Vituperated and ridiculised for attempting to reform the feminine Victorian wardrobe, American women´s rights advocate Amelia Jenks Bloomer became famous in history as the main character of a movement that in the mid-1850´s tried to liberate women from the tight-fitting corsets that caused health problems as well as the several layers of clothes,including pettycoats and dresses that impeded the movements of the body. On her magazine The Lily, Ms. Jenks wrote enthusiastically about a new outfit worn by some girls from her town. This consisted of a simplified version of the bodice in vogue and a loose and ample skirt which reached well below the knee. Baggy or Turkish trousers reaching to the ankle could be seen underneath. Although feminist writer Elizabeth Smith Miller was the first one to adopt this outfit, it was Amelia who popularised it and gave her name to it. Some women´s rights advocates such as Elizabeth Cady Stanton, Susan B.Anthony or Lucy Stone came to believe that the style had become such a focus of ridicule that wearing it prevented women's concerns from being taken seriously, and they abandoned wearing bloomers by late 1853. Bloomer, however, continued to wear the outfit in daily life and on speaking tours until after her move to Iowa in 1855, behavior that exacerbated the friction between her and other women's rights leaders (Source: Jean Florman.The Biographical Dictionary of Iowa)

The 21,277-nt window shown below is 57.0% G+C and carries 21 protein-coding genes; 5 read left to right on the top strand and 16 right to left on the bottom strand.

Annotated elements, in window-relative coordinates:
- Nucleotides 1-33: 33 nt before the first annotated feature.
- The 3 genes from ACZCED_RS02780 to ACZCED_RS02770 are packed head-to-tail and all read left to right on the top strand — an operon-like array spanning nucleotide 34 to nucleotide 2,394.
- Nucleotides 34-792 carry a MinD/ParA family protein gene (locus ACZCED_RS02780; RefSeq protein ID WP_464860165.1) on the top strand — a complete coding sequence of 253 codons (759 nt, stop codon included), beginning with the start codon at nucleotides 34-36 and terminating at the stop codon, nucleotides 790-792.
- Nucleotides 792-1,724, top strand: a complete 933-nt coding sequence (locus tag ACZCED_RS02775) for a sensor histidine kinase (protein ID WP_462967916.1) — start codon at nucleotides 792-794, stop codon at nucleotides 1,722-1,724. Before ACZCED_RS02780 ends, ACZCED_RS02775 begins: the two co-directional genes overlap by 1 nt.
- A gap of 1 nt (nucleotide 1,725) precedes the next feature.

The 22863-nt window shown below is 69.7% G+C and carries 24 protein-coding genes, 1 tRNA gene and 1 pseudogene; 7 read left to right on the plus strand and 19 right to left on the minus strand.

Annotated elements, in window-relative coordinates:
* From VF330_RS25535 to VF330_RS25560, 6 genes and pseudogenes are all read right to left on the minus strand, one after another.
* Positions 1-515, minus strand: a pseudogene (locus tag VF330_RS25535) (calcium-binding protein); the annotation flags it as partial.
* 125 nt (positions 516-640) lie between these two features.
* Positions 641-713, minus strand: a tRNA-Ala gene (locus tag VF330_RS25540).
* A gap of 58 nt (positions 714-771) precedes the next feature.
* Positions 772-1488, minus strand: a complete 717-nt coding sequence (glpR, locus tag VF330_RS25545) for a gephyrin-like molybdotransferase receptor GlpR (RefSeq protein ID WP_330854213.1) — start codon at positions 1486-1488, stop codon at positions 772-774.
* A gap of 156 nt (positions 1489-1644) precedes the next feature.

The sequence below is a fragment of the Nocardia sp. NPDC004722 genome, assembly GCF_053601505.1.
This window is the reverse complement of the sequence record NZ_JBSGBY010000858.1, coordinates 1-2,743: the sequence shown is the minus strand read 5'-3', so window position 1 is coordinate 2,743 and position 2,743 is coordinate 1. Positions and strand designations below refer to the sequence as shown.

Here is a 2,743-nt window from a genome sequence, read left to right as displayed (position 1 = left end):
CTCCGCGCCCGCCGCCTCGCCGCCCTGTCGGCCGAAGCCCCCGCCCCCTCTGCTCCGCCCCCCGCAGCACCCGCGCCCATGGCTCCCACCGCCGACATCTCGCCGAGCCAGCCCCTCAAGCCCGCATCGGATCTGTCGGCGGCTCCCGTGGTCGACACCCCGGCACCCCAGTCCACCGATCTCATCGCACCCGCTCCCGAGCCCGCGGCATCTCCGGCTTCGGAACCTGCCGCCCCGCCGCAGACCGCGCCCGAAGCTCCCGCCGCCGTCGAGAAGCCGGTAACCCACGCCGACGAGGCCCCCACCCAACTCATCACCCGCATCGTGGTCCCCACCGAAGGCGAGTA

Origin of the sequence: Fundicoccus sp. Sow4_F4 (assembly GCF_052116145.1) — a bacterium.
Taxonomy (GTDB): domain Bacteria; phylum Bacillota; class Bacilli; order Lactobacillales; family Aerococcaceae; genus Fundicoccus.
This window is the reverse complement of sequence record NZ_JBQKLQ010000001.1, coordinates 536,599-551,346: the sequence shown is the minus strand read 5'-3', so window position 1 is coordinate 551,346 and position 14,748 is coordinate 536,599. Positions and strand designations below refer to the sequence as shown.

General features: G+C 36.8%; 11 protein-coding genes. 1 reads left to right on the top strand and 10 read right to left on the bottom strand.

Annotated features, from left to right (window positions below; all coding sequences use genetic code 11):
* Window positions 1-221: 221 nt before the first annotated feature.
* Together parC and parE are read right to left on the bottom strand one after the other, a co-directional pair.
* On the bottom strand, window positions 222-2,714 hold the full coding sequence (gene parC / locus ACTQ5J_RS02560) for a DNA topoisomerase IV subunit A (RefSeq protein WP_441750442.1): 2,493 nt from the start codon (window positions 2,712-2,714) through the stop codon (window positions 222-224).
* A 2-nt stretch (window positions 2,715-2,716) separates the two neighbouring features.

It is said that the Bloomer Movement was a complete failure but the truth is that 50 years later the pioneer women cyclists adopted bloomers (and so they were named as homage to Amelia )as an essential garment to ride. Amelia´s only "failure" was to be ahead of her time.
Sources: Clothing and Fashion Encyclopedia /The Lily and Amelia Jenks Bloomer The Biographical Dictionary of Iowa
Bibliography: Costume & Fashion. James Laver Thames and Hudson 1996